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Tireless Man of the Stage

Tireless Man of the Stage

BY DAVID NOH | Austin Pendleton must be the hardest working man in New York theater; he always seems to be either acting in or directing some production. This year is an especially busy one for him, and I was thrilled for the chance to sit down with him in the quiet lobby of the Signature […]

A Trove of Lubitsch

A Trove of Lubitsch

BY DAVID NOH | No single filmmaker has provided me with more sheer delight than Ernst Lubitsch, currently enjoying a comprehensive retrospective marking his 125th birthday at Film Forum. An always-surprising effervescent wit, uncanny sophistication, and radiating charm were the hallmarks of his work and, in his day, he was the highest-rated director in Hollywood, recognized […]

Marlene’s Movies

Marlene’s Movies

BY DAVID NOH | Marlene Dietrich, a star of many accomplishments and fecund longevity, was one of the last century’s most remarkable women in having made herself a literal human mirror to history. In the hometown that she deserted, Berlin, Dietrich is still very much alive — her spirit evoked on many street corners, its […]

Life — Writ Large and Small

Life — Writ Large and Small

BY CHRISTOPHER BYRNE | There really is only word to describe the revival of “Sunset Boulevard” now on Broadway: glorious. Andrew Lloyd Webber’s sprawling musical adaptation of the Billy Wilder movie has always been larger than life, as befits the legendary Hollywood it attempts to portray. Yet under Lonny Price’s brilliant direction, the musical both […]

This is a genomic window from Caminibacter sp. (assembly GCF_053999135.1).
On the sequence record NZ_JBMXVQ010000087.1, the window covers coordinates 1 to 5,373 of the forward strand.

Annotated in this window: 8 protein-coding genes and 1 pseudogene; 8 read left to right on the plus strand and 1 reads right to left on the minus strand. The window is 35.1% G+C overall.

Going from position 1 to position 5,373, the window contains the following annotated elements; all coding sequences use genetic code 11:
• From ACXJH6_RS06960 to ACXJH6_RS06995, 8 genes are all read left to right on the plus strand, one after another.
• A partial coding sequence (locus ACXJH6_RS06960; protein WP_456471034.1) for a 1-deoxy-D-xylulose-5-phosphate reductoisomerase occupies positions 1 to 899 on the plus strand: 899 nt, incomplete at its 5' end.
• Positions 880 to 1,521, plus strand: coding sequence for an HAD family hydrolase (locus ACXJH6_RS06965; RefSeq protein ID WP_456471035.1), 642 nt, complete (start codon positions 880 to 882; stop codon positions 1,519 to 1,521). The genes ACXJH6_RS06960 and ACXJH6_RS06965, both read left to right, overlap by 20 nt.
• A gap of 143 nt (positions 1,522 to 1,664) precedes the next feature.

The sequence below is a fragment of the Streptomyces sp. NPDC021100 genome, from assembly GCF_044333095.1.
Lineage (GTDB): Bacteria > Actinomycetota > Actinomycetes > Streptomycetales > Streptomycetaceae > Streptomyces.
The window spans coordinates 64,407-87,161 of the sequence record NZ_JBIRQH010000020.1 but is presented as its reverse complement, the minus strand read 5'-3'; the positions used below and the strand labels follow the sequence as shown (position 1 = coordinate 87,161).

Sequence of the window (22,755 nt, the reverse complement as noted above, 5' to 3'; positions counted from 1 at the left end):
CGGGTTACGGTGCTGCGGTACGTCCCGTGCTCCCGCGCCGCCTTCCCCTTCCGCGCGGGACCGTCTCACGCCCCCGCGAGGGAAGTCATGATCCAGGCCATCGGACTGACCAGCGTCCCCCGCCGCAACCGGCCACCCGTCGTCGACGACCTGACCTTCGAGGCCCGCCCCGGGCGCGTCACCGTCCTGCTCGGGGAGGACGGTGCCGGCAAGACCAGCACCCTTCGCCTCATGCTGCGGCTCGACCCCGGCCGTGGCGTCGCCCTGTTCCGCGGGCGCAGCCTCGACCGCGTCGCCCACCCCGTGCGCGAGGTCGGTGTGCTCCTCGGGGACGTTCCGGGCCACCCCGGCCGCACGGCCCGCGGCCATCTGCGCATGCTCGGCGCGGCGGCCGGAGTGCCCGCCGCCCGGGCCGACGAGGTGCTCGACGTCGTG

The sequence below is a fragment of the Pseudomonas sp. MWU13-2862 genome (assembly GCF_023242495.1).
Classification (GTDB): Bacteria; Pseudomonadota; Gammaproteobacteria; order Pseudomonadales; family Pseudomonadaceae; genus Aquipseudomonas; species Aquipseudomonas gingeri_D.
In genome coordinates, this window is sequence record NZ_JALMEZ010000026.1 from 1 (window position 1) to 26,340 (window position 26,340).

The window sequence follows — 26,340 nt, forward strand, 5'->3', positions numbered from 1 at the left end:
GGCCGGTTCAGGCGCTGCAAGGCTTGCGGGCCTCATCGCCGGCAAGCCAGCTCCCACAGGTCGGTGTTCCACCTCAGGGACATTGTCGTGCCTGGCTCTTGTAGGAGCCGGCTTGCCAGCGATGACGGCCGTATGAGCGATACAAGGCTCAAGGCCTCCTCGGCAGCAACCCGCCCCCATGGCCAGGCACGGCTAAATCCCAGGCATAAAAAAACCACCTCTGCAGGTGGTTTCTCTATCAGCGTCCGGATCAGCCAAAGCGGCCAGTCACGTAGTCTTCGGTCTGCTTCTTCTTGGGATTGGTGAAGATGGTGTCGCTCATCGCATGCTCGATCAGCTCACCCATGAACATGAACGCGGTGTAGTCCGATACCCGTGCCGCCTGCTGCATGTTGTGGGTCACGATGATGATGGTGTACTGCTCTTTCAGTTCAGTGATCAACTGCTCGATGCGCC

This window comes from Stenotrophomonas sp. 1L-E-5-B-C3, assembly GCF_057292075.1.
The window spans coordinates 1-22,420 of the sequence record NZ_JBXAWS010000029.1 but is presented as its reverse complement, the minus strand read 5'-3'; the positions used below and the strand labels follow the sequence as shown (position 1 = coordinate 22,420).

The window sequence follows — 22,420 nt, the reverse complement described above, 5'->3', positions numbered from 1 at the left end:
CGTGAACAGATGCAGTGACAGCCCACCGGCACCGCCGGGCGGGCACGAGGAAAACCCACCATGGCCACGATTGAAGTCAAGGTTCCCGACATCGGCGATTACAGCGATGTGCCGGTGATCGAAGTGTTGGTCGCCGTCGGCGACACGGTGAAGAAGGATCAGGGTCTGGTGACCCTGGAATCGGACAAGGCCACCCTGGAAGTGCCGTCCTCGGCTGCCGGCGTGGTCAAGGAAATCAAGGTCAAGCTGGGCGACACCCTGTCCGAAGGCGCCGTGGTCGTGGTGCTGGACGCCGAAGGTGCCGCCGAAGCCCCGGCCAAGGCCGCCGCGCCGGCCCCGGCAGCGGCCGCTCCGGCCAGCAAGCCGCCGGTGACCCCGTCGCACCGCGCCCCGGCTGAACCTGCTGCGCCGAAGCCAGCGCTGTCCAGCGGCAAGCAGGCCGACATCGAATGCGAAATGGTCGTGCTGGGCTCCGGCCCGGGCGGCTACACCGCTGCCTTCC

LA Overkill

LA Overkill

BY STEVE ERICKSON |  For the first two thirds of his career, Canadian director David Cronenberg was known as the king of “body-horror.” Who can forget the phallic appendages grown by Marilyn Chambers in “Rabid” or the quasi-vaginal VCR slit in James Woods’ stomach in “Videodrome”? While not queer himself, Cronenberg’s films are full of images […]

King Charles

King Charles

BY DAVID NOH | Charles Laughton (1899-1962) was the Meryl Streep of his day. A universally acclaimed actor — many thought him the finest of his generation — with the most varied and fulsome technique, he played seemingly everything, from kings to bums. And, like Streep, when he was good, he was very, very good, but […]

A Noir Is Born

A Noir Is Born

BY DAVID KENNERLEY | Judging from the poster alone, you might think that “Billy & Ray,” the earnest melodrama now at the Vineyard Theatre, is a love story about a squabbling gay couple in the 1940s. Not quite. The fact-based play, written by Mike Bencivenga, serves up the rocky backstory behind producing “Double Indemnity,” which […]